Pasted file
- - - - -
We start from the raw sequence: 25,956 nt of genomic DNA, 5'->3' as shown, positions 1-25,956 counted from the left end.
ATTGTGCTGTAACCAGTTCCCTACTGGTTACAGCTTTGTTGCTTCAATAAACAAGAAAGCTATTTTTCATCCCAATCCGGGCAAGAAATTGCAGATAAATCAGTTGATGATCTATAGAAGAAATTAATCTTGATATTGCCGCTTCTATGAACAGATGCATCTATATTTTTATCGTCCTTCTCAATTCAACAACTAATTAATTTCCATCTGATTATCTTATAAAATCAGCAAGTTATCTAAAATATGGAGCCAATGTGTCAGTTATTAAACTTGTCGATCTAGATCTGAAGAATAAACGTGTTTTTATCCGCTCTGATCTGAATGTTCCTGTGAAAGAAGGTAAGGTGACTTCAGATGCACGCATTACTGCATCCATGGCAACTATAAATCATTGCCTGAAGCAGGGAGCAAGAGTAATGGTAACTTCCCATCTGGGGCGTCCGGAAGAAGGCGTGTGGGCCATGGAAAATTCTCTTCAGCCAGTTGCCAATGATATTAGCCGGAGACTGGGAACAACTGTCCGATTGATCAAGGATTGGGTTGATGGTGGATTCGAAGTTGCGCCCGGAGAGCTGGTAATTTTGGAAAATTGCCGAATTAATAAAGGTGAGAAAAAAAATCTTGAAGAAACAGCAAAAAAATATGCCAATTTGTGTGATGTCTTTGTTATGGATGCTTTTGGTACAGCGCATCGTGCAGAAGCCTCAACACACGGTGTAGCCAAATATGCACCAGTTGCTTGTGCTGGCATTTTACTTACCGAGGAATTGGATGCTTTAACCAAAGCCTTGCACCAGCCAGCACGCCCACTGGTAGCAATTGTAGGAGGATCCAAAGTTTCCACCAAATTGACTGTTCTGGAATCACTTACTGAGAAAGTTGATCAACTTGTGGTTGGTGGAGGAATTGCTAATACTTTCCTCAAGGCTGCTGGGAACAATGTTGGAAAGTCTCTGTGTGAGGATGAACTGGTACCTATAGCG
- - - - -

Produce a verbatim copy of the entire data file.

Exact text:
We start from the raw sequence: 25,956 nt of genomic DNA, 5'->3' as shown, positions 1-25,956 counted from the left end.
ATTGTGCTGTAACCAGTTCCCTACTGGTTACAGCTTTGTTGCTTCAATAAACAAGAAAGCTATTTTTCATCCCAATCCGGGCAAGAAATTGCAGATAAATCAGTTGATGATCTATAGAAGAAATTAATCTTGATATTGCCGCTTCTATGAACAGATGCATCTATATTTTTATCGTCCTTCTCAATTCAACAACTAATTAATTTCCATCTGATTATCTTATAAAATCAGCAAGTTATCTAAAATATGGAGCCAATGTGTCAGTTATTAAACTTGTCGATCTAGATCTGAAGAATAAACGTGTTTTTATCCGCTCTGATCTGAATGTTCCTGTGAAAGAAGGTAAGGTGACTTCAGATGCACGCATTACTGCATCCATGGCAACTATAAATCATTGCCTGAAGCAGGGAGCAAGAGTAATGGTAACTTCCCATCTGGGGCGTCCGGAAGAAGGCGTGTGGGCCATGGAAAATTCTCTTCAGCCAGTTGCCAATGATATTAGCCGGAGACTGGGAACAACTGTCCGATTGATCAAGGATTGGGTTGATGGTGGATTCGAAGTTGCGCCCGGAGAGCTGGTAATTTTGGAAAATTGCCGAATTAATAAAGGTGAGAAAAAAAATCTTGAAGAAACAGCAAAAAAATATGCCAATTTGTGTGATGTCTTTGTTATGGATGCTTTTGGTACAGCGCATCGTGCAGAAGCCTCAACACACGGTGTAGCCAAATATGCACCAGTTGCTTGTGCTGGCATTTTACTTACCGAGGAATTGGATGCTTTAACCAAAGCCTTGCACCAGCCAGCACGCCCACTGGTAGCAATTGTAGGAGGATCCAAAGTTTCCACCAAATTGACTGTTCTGGAATCACTTACTGAGAAAGTTGATCAACTTGTGGTTGGTGGAGGAATTGCTAATACTTTCCTCAAGGCTGCTGGGAACAATGTTGGAAAGTCTCTGTGTGAGGATGAACTGGTACCTATAGCG